Pop Rocks: Which Celebrity Should I Sue?

C'mon, frivolous lawsuit can do better than this.
C'mon, frivolous lawsuit can do better than this.

If it's month with an "R" in it, Lindsay Lohan must be in the news again:

Lindsay Lohan is speaking out against claims made by a night club manager, who says the actress "grazed" his knee with her Porsche early Wednesday morning and bolted from the scene immediately.
Lohan's rep, Steve Honig, released a statement, explaining, "Lindsay stopped by the club to drop in on a friend's birthday party. When she arrived, there were so many photographers there that she decided to leave and never even got out of the car. At no point was there ever any indication that her car hit anyone or anything. We are confident this matter will be cleared up in the next few days."

TMZ reports that the 26-year-old man may want to press charges against Lohan.

I'm condensing, because who really cares? But the salient facts are: Lohan makes three point turn to escape paparazzi and may have bumped said manager's Corvette; police are called; club manager appears to be fine, so no report is filed; manager later discovers it was Lindsay Lohan driving the car, and suddenly he might want to file charges.

Maybe the guy's really hurt. He could be suffering from one of those delayed ACL tears I've been hearing about for...well, never. But I can totally see his reasoning. Lohan's a big-time Hollywood star, right? With a recent history of box-office success, right?

This guy's bold and wholly original strategy got me thinking of my own limited encounters with celebrity, and how I could exploit these for quick financial gain (statutes of limitation -- and whether the celebrity in question is still alive or not -- be damned).

The Celebretrator: Soundgarden front man Chris Cornell The Year: 1992 The Circumstances: At Lollapalooza in Raleigh, North Carolina, I was hustling down to grab a bite after Ice Cube's set, head down, barely noticing the two guys coming in the opposite direction. That is, until the taller one ran straight into me and knocked me on my ass. Being no slight fellow, I was understandably startled. And then the hairy fellow offered me a hand, "Sorry, kid." My reply, recognizing the singer and guitarist of Soundgarden: "Hey, Chris Cornell!" He waved and continued on. A hit-and-run if ever there was one. The Charge: Bullying: referring to a 23-year-old as a "kid"? The Damages: $5,000 and an autographed copy of Ultramega OK.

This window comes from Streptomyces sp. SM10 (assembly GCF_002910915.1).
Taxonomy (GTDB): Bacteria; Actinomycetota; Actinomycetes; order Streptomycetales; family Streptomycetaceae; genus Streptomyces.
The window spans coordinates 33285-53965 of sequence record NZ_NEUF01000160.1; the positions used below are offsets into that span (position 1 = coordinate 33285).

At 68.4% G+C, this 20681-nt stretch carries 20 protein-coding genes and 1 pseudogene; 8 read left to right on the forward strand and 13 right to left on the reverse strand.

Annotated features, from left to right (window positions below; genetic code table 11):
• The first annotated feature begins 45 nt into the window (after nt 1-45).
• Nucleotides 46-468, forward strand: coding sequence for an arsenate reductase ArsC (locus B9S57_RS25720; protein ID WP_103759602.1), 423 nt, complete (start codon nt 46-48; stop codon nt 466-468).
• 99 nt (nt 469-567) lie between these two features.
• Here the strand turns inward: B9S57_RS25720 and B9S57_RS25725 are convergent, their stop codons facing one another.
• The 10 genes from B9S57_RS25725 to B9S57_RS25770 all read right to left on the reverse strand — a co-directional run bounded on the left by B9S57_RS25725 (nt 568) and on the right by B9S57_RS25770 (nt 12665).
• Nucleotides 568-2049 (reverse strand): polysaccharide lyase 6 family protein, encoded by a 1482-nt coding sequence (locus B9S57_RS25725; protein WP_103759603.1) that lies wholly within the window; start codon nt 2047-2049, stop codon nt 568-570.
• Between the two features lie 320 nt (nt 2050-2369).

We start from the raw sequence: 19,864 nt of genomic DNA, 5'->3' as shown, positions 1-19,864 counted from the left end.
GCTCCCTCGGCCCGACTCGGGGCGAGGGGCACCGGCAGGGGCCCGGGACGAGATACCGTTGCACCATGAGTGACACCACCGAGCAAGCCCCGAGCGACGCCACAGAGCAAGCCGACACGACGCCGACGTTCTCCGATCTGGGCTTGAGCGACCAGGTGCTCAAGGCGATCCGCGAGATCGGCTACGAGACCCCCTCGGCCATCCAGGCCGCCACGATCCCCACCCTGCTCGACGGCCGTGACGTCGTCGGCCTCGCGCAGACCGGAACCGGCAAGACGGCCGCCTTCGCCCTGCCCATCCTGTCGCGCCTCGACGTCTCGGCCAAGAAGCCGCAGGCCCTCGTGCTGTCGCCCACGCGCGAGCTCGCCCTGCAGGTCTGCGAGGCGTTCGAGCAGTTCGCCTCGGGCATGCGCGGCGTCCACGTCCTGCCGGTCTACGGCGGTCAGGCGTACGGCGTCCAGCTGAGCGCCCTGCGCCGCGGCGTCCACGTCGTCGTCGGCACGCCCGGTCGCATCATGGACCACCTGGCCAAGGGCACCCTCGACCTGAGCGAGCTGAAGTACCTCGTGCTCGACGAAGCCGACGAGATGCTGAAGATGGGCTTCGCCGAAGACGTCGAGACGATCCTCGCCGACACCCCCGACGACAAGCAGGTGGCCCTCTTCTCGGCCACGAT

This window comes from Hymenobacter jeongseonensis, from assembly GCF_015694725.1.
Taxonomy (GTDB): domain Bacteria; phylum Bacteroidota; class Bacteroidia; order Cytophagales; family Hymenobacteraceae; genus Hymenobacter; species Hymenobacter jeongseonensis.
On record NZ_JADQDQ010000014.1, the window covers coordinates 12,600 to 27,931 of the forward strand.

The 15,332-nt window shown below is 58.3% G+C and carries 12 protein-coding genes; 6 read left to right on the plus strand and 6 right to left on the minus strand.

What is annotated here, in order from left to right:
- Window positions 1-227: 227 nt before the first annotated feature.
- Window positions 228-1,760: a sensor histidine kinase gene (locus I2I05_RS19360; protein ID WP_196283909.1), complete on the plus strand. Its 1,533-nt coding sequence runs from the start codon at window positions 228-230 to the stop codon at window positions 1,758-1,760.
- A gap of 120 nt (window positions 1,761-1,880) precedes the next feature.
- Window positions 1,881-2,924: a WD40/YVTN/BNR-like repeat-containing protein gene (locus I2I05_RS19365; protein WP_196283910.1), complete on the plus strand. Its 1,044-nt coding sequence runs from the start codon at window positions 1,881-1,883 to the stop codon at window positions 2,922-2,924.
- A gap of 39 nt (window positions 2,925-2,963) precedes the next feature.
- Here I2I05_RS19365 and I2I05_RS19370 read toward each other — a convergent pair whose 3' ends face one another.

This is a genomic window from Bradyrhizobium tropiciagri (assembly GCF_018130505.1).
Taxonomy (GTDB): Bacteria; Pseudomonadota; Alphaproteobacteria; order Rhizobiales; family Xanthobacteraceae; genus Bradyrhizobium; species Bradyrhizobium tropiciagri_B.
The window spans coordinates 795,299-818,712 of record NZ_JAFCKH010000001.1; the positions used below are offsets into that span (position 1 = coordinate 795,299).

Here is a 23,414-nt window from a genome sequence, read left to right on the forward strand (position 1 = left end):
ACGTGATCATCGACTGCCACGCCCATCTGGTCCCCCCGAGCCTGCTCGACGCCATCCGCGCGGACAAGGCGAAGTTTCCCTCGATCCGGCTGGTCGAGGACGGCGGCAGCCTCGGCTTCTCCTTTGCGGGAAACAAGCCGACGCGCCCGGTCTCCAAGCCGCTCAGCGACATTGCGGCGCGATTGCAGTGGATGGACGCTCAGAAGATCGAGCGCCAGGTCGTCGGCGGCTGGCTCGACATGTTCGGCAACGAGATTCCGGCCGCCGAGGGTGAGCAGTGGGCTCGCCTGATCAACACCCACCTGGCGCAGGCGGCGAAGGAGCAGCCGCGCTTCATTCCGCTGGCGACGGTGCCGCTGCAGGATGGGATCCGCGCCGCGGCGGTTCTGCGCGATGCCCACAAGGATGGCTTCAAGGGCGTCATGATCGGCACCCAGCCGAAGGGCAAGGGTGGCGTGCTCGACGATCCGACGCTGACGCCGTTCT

The Celebretrator: Marlin Perkins, host of Mutual of Omaha's Wild Kingdom The Year: 1974 The Circumstances: My dad and I ran into the legendary host at the Hogle Zoo in Salt Lake City, Utah. We had a brief conversation that convinced me more than ever to pursue a career that would make a difference in the world around me. *cough* The Charge: Perjury: that promised episode about whales never aired. The Damages: Perkins has sadly passed on, but his trusty assistant Jim Fowler is still alive. And as restitution I want $10,000 and to watch Rush Limbaugh wrestle an anaconda, Fowler style.

The Celebretrator: "Alternative" stand-up comic Patton Oswalt The Year: 2005 The Circumstances: Oswalt's comic-umentary (is that even a word?) The Comedians of Comedy was debuting at SXSW, and I ran into him in the Convention Center, where I convinced him to pose with me for a quick picture. The Charge: Battery, crouching to get closer to Oswalt's height left me with permanent back spasms. Yeah, "permanent." That's the ticket. The Damages: $15,000 and a public disavowal of Blade 3.


The Celebretrator: Batman's Adam West The Year: 1975 The Circumstances: West, as Batman, is making an appearance at a local mall. My parents do a poor job hiding the newspaper that Saturday and I find out about it, insisting that they take me. After what felt like minutes (but was probably hours), I came away with my cherished autograph. The Charge: Forgery: West signed it, "To Peter: Batman," when clearly the only real Batman is Michael Keaton. The Damages: $20,000 and a month's worth of Batusi lessons.

The Celebretrator: The dear departed Patrick Swayze The Year: 2003 The Circumstances: Swayze's movie One Last Dance was enjoying its premiere at WorldFest. My wife and I were walking up just as he and wife Lisa Niemi were emerging for the red carpet. The Charge: Spousal abuse by proxy: I shouted, "You were the bomb in Steel Dawn!" and was promptly eagle clawed in the ribs by my aforementioned wife. The Damages: $25,000 and the part of Jed and Matt's dad (made "famous" by Harry Dean Stanton in the original) in the Red Dawn remake.

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